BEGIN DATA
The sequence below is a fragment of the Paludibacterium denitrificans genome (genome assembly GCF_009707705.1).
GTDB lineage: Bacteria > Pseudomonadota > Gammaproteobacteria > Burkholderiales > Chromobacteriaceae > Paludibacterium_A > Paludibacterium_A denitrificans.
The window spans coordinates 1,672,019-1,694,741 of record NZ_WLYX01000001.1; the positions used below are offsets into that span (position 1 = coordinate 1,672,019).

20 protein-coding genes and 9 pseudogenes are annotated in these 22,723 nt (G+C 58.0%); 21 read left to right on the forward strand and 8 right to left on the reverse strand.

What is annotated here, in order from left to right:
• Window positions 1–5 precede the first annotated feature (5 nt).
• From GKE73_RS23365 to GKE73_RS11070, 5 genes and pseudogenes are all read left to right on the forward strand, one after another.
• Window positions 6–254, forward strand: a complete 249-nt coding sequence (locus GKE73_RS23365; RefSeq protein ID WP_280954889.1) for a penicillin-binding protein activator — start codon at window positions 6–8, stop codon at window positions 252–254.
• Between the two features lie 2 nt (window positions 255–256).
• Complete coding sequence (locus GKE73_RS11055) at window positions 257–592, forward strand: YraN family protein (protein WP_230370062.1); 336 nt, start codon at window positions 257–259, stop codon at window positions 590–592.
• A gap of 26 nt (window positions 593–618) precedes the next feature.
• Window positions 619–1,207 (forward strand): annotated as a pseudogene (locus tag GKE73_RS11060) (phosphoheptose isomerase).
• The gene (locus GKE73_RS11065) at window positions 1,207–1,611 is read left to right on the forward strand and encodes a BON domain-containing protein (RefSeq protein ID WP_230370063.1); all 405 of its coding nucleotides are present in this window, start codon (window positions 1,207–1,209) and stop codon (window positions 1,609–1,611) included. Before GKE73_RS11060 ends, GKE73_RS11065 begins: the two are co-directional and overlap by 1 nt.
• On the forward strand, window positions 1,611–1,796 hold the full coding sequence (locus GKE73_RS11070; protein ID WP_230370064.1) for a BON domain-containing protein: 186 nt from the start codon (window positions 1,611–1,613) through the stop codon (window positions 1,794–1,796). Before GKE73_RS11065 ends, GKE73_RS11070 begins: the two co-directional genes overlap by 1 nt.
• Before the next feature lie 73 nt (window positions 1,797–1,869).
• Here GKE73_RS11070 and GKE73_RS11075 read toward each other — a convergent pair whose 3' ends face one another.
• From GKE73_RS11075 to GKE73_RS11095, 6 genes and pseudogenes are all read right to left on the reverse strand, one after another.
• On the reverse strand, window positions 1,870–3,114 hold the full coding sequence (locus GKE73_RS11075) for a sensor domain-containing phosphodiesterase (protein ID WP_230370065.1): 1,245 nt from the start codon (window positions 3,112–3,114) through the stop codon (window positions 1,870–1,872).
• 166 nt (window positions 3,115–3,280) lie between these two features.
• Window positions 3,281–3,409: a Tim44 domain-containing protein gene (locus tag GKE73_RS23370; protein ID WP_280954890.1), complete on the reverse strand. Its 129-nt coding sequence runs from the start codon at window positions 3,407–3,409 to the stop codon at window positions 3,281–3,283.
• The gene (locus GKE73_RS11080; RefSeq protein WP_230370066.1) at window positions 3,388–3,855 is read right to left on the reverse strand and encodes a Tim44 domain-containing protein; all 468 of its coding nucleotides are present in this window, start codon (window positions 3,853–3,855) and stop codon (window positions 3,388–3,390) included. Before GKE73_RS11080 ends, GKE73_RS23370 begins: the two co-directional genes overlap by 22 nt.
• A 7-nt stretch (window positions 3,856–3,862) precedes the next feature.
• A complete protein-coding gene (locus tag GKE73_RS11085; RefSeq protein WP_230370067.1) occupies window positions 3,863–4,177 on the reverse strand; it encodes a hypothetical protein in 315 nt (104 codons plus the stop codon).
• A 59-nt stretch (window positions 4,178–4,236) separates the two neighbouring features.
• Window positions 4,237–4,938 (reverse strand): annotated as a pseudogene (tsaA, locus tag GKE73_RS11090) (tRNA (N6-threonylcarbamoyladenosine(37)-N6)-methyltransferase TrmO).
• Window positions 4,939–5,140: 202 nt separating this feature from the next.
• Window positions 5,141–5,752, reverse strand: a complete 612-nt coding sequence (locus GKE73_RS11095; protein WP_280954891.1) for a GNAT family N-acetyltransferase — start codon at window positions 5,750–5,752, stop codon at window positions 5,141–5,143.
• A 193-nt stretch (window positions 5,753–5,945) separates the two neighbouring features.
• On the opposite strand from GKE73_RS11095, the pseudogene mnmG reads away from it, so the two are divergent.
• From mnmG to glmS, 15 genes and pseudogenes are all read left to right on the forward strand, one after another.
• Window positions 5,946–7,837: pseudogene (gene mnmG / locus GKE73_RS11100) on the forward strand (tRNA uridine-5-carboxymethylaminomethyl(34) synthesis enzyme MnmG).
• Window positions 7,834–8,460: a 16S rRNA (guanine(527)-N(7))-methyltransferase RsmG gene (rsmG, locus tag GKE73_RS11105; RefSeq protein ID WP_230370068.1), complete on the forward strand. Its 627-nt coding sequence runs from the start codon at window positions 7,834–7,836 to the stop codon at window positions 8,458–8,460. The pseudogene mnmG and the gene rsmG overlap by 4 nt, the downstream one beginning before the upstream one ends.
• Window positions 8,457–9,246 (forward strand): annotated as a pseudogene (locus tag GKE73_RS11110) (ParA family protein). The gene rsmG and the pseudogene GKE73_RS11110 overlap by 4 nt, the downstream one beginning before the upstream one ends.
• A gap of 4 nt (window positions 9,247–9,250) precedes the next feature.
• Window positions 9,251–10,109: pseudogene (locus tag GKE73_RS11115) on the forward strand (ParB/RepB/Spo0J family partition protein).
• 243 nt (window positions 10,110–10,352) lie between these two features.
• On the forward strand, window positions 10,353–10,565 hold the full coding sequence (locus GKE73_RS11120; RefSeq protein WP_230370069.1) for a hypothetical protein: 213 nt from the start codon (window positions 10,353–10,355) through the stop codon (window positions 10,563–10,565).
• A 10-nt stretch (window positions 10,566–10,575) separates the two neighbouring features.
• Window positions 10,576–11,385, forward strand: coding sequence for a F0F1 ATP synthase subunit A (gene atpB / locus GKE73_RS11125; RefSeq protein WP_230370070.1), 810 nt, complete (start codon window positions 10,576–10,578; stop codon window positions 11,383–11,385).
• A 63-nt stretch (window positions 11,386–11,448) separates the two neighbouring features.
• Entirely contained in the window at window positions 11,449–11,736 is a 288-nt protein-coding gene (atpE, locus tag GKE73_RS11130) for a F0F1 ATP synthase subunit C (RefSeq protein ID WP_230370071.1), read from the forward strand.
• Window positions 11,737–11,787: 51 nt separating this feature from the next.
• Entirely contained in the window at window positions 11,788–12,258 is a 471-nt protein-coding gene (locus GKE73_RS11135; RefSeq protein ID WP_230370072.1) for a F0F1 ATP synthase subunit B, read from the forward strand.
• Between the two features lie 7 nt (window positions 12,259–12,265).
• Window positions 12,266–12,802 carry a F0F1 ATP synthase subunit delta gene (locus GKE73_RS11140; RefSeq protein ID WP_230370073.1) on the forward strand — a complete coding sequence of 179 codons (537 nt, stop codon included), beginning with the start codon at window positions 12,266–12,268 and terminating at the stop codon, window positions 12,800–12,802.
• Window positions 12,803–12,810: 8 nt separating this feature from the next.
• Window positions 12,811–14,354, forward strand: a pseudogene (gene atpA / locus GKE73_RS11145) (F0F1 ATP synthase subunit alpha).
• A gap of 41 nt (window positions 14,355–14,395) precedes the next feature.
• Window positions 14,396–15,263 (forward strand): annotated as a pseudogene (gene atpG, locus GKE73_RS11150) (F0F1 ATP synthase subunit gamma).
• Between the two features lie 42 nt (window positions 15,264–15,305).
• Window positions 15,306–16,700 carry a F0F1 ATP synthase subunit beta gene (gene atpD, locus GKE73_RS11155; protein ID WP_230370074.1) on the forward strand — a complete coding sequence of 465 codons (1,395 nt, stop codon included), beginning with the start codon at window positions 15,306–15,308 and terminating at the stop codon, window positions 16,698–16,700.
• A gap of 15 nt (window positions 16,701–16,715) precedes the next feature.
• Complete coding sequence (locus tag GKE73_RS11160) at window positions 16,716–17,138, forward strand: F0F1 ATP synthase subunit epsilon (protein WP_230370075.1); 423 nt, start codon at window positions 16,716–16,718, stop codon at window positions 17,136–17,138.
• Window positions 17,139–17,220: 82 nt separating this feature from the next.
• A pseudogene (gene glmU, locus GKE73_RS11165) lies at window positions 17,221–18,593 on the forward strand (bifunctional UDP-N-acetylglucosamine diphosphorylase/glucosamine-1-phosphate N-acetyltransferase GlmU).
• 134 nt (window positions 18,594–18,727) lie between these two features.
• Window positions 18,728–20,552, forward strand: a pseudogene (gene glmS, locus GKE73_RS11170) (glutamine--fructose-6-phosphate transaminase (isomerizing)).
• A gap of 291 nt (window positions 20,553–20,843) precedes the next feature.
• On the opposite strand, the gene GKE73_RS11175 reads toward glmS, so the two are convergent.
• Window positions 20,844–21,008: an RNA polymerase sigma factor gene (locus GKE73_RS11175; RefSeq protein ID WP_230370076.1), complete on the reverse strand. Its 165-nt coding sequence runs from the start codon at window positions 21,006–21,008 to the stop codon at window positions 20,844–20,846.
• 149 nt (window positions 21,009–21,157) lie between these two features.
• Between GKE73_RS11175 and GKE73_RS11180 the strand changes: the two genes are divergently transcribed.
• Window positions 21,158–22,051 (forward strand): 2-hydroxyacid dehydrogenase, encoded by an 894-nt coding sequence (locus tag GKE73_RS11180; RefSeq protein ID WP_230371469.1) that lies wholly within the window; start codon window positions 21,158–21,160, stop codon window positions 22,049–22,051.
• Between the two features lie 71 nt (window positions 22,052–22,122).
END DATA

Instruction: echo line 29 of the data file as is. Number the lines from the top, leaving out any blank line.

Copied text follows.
• On the opposite strand from GKE73_RS11095, the pseudogene mnmG reads away from it, so the two are divergent.